20+ Interesting Facts About Burrowing Owls

  1. Burrowing owls are small birds with long legs. They are one of the smallest among owls.
  2. Burrowing owls are native to the Americas, ranging from Canada in the north to the southernmost part of South America. Their habitat includes deserts, grasslands, and treeless plains.
  3. Burrowing owls usually live in burrows abandoned by other animals, including prairie dogs, ground squirrels, and tortoises. If there are no natural lairs, these owls can also use pipes, tubes, and other artificial places for nesting. They rarely dig their burrows.
  4. Burrowing owls are the only birds of prey in North America that nest underground.
  5. Burrowing owls have the highest tolerance for CO2 among euthermic birds. This feature assists them in living inside burrows with high levels of CO2. (Source)
  6. Burrowing owls usually hunt during dusk and dawn. It is different from most other owls with nocturnal behavior. Therefore, they are more visible than other owl species. 
  7. Burrowing owls primarily use their long legs for running on the ground. Their flights also usually remain close to the ground in search of food or for finding new burrows. 
    A burrowing owl on a stone
    Burrowing owls use their long legs to run on the ground

  8. Burrowing owls decorate the entrance of their burrows with dung, bottle caps, and other waste materials. It tells other owls about the occupation of the nest.
  9. The burrowing owl put mammal dung in and outside the nest to attract dung beetles, their favorite insect food. This dung also conceals the smell of their eggs from snakes and other predators. (Source)
  10. There are more than 20 subspecies of burrowing owls. Few of these are migratory, while others live in a single location.
  11. Unlike most other owl species, males are slightly larger than females in burrowing owls. Males are also lighter in color than females.
  12. Burrowing owls usually live less than ten years in the wild. Captive owls can outlive their wild counterparts.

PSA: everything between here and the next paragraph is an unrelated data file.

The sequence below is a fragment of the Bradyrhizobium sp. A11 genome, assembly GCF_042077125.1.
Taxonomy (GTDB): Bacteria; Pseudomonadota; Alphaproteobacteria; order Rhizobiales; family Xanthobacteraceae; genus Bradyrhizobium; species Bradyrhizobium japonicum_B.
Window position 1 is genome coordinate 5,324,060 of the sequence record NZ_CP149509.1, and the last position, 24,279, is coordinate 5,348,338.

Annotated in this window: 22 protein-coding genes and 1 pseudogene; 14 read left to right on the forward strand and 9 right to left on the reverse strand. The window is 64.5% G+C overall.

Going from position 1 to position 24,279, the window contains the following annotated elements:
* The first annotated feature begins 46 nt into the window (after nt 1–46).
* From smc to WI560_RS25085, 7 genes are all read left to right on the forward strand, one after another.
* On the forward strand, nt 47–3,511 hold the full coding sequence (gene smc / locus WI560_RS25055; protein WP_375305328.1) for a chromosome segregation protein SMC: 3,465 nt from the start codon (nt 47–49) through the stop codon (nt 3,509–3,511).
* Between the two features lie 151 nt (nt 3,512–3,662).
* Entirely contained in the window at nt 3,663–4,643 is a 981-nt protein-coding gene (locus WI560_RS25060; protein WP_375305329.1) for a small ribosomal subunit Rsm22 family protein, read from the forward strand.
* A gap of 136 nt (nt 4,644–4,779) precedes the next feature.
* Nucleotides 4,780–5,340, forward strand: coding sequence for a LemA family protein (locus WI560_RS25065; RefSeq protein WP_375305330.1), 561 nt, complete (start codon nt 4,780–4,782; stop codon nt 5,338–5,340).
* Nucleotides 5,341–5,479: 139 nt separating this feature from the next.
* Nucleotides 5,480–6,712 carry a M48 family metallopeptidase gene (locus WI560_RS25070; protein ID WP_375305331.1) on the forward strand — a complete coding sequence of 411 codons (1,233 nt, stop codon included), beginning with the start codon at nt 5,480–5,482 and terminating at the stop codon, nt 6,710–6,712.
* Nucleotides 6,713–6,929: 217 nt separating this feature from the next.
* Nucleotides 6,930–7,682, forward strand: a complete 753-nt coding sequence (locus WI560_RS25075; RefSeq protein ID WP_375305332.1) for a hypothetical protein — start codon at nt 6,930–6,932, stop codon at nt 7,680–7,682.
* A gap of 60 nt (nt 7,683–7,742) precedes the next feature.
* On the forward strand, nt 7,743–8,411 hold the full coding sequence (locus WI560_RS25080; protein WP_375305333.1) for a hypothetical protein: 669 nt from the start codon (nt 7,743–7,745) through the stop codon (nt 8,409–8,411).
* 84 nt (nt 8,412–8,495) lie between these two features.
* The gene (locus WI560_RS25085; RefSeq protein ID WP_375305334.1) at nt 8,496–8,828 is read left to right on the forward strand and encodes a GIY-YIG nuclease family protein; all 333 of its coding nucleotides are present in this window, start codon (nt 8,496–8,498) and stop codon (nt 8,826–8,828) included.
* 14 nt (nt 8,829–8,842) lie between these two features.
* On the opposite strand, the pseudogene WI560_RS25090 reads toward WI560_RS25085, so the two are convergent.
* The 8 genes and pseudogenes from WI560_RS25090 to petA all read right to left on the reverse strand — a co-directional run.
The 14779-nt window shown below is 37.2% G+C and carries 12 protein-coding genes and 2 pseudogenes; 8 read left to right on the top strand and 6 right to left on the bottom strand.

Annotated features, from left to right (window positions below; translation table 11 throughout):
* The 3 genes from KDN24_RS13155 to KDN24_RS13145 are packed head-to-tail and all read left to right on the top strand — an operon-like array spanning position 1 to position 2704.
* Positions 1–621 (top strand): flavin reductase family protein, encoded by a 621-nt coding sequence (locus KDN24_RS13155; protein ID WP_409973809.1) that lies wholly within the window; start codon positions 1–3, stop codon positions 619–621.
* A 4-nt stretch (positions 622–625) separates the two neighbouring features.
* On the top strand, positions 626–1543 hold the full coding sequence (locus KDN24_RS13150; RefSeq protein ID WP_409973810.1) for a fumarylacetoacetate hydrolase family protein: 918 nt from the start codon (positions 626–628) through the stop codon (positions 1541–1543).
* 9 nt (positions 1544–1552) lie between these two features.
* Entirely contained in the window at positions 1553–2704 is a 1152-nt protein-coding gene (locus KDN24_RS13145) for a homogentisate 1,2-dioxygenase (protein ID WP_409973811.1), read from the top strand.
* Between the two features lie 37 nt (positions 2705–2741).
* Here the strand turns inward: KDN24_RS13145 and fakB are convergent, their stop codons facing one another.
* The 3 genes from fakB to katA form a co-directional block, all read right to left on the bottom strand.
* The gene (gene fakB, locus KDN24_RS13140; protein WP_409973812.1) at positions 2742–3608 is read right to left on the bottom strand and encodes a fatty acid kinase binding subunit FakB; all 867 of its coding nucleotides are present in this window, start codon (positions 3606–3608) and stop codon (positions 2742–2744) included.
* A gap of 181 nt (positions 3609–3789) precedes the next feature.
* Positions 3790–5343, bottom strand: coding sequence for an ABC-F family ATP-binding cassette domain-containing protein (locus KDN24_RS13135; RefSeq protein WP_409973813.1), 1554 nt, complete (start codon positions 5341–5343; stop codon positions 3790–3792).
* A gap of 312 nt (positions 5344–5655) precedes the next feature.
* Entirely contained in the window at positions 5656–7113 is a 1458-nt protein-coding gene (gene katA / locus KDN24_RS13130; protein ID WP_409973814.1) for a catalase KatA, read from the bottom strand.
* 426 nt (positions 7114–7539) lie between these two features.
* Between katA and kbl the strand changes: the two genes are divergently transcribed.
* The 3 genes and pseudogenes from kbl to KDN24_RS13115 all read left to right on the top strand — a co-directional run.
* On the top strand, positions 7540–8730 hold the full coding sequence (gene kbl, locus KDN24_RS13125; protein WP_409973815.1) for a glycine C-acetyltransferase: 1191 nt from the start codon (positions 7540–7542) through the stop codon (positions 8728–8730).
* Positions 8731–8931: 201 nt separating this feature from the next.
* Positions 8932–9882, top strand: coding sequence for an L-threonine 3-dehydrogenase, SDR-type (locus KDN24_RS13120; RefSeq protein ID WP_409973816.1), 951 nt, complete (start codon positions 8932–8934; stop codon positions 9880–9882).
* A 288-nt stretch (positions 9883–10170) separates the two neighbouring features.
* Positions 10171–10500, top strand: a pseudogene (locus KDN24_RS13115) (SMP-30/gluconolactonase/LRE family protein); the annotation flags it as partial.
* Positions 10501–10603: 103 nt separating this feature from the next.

13. Burrowing owls have several predators due to their small size and ground-dwelling behavior. These include badgers, weasels, felines, canines, snakes, and birds of prey.
  14. A unique defensive technique of burrowing owls against predators is producing a hissing sound, like rattlesnakes, from inside the burrows.
  15. Various burrowing owl families in nests can form a loose colony in an area. The members of this colony work collectively to protect their nests from predators.
  16. Burrowing owls are usually monogamous, but males sometimes mate with two females.
  17. The burrowing owl clutch includes 2 to 12 eggs. Chicks hatch one by one after nearly one month of incubation and then remain inside the burrow with their mother for two weeks. The male owl fulfills their food requirement during this period.
  18. Burrowing owls eat a wide variety of animals. These include insects, amphibians, reptiles, scorpions, centipedes, and small mammals.
  19. Expansion of towns and agriculture are the main threats to burrowing owls. They also face problems with the extensive hunting of ground squirrels and other burrowing animals. Consequently, burrowing owls have become endangered or threatened in Canada, Mexico, and some parts of the USA.
  20. Various organizations dig artificial burrows to protect burrowing owls in areas where they are endangered. These owls live without hesitance in places near human-occupied areas.
  21. Burrowing owls save extra food in their burrows. It assists them during the gestation and incubation periods.
  22. The male burrowing owl tries to attract a female by bringing food and performing acrobat flights.
  23. Unlike many other owl species that avoid rain, burrowing owls enjoy and run around during rain showers. However, heavy rain can destroy their nests and kill chicks. 

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